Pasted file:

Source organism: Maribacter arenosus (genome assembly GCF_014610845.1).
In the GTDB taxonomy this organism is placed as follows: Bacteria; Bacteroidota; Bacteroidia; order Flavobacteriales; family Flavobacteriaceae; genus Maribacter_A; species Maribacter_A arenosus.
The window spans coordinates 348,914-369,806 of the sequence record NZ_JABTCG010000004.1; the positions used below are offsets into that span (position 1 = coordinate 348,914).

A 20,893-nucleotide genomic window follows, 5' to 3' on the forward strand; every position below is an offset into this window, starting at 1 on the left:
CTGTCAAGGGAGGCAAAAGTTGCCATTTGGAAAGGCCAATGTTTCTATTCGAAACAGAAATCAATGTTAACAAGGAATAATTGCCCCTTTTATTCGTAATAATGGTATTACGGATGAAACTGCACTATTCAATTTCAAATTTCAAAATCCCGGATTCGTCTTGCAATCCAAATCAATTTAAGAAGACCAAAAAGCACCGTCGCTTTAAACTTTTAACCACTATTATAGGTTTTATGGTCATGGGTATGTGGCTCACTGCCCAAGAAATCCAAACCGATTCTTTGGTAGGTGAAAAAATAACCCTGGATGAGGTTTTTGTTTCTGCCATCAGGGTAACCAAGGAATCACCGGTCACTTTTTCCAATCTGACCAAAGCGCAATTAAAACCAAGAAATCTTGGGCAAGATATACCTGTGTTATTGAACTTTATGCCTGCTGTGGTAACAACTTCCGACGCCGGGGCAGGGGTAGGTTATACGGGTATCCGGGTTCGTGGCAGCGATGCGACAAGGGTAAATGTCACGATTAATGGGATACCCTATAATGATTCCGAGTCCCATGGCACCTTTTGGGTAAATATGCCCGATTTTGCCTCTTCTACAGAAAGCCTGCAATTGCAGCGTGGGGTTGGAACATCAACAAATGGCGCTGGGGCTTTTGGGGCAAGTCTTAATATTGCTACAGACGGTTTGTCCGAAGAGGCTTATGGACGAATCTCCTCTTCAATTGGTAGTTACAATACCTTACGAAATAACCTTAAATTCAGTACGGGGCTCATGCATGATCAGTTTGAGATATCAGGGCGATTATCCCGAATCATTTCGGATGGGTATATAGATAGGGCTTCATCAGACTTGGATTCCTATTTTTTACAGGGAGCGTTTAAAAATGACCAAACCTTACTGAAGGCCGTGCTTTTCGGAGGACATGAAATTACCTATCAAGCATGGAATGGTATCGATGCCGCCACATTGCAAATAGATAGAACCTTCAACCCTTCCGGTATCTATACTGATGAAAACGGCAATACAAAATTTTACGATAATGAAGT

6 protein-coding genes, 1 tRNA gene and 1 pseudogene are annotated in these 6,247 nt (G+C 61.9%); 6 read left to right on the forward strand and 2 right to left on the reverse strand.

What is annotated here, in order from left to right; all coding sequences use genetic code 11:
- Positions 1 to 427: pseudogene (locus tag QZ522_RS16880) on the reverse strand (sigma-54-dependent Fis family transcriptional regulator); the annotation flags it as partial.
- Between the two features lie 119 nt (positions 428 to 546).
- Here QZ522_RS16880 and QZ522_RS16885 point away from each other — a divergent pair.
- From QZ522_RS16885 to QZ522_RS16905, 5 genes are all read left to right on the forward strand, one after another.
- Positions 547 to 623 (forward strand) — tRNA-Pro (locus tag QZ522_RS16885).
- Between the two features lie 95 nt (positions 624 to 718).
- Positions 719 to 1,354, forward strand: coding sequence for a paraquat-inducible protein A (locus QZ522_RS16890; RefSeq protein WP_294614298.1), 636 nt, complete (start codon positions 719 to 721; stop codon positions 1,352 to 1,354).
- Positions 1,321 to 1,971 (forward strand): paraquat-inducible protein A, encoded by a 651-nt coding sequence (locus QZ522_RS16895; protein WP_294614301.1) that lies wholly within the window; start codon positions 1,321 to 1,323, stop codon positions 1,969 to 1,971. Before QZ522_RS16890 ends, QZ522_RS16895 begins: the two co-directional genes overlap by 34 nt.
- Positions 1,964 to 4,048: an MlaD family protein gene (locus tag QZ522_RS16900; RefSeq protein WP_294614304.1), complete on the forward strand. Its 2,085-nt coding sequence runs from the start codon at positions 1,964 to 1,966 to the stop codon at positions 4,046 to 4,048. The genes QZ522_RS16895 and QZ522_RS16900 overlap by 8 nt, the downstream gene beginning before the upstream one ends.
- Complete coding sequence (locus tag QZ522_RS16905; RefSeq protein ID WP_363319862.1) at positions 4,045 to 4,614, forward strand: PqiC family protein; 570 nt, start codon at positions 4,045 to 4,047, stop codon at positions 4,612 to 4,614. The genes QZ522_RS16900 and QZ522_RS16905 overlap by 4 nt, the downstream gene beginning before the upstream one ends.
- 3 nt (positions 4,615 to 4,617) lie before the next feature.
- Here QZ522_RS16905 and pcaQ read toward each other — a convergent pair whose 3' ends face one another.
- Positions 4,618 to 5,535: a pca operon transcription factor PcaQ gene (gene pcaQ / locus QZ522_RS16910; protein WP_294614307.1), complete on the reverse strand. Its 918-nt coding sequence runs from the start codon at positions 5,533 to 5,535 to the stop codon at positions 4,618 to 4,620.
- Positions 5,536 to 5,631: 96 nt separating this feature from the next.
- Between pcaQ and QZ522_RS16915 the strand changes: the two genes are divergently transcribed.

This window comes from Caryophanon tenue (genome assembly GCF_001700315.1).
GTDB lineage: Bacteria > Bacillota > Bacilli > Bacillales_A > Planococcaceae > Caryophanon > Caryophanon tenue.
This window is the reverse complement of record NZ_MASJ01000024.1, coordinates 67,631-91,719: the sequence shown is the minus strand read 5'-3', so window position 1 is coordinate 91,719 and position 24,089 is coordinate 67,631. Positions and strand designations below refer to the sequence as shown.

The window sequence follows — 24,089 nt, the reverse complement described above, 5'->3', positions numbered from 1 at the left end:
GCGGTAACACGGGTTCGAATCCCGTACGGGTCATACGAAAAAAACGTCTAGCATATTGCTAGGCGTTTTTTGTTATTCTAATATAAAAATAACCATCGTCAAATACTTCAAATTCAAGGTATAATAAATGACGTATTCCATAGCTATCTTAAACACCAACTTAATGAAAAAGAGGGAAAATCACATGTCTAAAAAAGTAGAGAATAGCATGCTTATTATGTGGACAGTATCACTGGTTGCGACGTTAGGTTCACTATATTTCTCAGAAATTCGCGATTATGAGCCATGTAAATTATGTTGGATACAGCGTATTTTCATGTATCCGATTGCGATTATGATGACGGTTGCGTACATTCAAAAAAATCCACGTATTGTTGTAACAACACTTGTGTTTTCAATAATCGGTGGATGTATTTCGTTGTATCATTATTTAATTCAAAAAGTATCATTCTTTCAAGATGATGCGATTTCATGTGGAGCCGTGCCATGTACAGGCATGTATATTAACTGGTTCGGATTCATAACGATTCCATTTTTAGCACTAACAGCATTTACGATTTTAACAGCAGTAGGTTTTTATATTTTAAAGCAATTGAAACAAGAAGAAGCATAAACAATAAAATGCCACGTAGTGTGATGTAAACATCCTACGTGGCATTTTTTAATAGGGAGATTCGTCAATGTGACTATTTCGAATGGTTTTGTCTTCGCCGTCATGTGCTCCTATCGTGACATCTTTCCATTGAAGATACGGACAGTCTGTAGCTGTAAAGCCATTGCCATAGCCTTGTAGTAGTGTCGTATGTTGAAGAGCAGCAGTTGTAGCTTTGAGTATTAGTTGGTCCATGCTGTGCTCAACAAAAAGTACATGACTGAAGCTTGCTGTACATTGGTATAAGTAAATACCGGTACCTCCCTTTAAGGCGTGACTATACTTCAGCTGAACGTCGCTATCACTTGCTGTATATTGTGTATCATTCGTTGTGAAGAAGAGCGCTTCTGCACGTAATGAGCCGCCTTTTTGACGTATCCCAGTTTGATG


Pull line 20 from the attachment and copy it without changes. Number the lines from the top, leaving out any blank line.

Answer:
- Positions 4,618 to 5,535: a pca operon transcription factor PcaQ gene (gene pcaQ / locus QZ522_RS16910; protein WP_294614307.1), complete on the reverse strand. Its 918-nt coding sequence runs from the start codon at positions 5,533 to 5,535 to the stop codon at positions 4,618 to 4,620.